Leprosy and Empire: A Medical and Cultural History
An innovative, interdisciplinary study of why leprosy, a disease with a very low level of infection, has repeatedly provoked revulsion and fear. Rod Edmond explores, in particular, how these reactions were refashioned in the modern colonial period. Beginning as a medical history, the book broadens into an examination of how Britain and its colonies responded to the believed spread of leprosy. Across the empire this involved isolating victims of the disease in 'colonies', often on offshore islands. Discussion of the segregation of lepers is then extended to analogous examples of this practice, which, it is argued, has been an essential part of the repertoire of colonialism in the modern period. The book also examines literary representations of leprosy in Romantic, Victorian and twentieth-century writing, and concludes with a discussion of traveller-writers such as R. L. Stevenson and Graham Greene who described and fictionalised their experience of staying in a leper colony.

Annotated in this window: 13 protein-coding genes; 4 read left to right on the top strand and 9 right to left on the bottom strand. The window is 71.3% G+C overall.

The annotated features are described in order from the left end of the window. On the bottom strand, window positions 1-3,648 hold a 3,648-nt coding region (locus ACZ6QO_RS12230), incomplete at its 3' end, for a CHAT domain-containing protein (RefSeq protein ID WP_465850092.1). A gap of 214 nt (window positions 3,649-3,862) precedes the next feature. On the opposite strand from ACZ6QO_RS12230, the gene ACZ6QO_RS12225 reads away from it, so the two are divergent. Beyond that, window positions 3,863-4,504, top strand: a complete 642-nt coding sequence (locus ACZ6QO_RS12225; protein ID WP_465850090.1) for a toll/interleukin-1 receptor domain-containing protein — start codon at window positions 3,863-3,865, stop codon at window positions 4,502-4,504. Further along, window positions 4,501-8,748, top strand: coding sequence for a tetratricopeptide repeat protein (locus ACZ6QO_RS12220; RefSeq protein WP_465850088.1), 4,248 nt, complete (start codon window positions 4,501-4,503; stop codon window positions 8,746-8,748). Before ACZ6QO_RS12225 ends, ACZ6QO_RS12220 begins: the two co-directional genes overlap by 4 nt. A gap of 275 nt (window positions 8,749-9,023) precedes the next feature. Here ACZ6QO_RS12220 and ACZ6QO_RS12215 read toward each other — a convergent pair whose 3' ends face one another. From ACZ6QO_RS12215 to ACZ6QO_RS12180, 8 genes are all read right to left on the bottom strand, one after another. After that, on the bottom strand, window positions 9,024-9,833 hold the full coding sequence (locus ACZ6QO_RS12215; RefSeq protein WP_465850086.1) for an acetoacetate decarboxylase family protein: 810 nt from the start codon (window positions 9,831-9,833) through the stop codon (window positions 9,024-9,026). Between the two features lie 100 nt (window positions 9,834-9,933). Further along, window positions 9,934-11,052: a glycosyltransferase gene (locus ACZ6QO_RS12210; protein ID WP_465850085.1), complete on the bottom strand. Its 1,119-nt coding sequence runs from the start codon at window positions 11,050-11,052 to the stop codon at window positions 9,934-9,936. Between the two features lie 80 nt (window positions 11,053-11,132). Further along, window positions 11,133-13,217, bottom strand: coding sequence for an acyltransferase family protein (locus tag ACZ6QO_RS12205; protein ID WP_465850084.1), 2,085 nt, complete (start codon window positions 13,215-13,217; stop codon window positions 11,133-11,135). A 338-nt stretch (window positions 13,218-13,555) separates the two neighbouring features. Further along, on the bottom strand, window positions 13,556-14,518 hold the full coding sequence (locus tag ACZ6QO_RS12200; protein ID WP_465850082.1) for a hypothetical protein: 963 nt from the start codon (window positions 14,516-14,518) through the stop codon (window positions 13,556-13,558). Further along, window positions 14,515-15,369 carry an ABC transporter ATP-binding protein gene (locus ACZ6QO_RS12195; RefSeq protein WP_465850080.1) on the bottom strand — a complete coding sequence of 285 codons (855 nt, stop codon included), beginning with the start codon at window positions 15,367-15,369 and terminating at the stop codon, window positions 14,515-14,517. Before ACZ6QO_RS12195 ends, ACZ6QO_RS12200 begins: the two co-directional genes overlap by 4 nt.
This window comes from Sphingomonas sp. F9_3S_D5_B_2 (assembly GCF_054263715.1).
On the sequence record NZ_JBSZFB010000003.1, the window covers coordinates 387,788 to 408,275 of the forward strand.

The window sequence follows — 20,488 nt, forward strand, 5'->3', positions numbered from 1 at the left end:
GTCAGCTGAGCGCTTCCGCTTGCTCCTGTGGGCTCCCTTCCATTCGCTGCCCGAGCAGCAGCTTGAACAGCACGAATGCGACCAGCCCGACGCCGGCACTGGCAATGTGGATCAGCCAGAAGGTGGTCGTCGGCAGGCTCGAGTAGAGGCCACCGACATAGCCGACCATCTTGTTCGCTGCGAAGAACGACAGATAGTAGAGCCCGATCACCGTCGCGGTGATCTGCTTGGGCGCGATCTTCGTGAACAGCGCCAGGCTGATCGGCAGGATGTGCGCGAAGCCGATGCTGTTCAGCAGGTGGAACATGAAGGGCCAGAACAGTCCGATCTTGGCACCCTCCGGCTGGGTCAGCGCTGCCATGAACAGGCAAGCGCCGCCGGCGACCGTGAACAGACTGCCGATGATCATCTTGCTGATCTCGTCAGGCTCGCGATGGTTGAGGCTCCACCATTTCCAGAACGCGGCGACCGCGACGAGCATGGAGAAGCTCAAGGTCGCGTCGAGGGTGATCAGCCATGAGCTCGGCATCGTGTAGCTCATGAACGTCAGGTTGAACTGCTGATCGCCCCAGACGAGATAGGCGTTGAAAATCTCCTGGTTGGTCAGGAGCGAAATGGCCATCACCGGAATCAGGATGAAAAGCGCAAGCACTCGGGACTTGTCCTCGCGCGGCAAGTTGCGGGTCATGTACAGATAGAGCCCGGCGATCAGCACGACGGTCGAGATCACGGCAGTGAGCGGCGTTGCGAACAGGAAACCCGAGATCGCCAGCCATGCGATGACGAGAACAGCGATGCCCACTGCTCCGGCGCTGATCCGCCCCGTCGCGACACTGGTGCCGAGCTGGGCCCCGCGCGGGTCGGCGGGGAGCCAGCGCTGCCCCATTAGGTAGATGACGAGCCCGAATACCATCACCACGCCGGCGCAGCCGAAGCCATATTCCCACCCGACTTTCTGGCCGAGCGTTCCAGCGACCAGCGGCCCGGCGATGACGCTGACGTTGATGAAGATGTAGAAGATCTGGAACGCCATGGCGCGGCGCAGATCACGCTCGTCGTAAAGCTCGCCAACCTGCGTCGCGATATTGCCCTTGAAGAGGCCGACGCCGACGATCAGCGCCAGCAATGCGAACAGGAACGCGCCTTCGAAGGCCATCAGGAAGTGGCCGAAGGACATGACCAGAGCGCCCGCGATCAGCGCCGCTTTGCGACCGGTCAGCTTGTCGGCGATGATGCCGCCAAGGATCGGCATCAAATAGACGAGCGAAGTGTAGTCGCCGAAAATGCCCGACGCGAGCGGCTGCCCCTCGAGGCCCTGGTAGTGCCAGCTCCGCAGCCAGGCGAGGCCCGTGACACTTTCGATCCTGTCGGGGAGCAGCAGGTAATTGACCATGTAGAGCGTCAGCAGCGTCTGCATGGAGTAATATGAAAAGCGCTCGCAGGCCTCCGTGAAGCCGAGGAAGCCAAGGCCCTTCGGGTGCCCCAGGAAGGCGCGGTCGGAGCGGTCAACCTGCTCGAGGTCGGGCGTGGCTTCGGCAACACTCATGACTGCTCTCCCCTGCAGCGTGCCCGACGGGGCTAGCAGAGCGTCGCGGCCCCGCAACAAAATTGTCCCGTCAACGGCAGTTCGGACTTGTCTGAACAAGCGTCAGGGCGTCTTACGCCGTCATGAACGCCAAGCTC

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Page 35 - Her lips were red, her looks were free, Her locks were yellow as gold : Her skin was as white as leprosy, The Night-mare Life-in-Death was she, Who thicks man's blood with cold. The naked hulk alongside came, And the twain were casting dice; 'The game is done! I've won, I've won!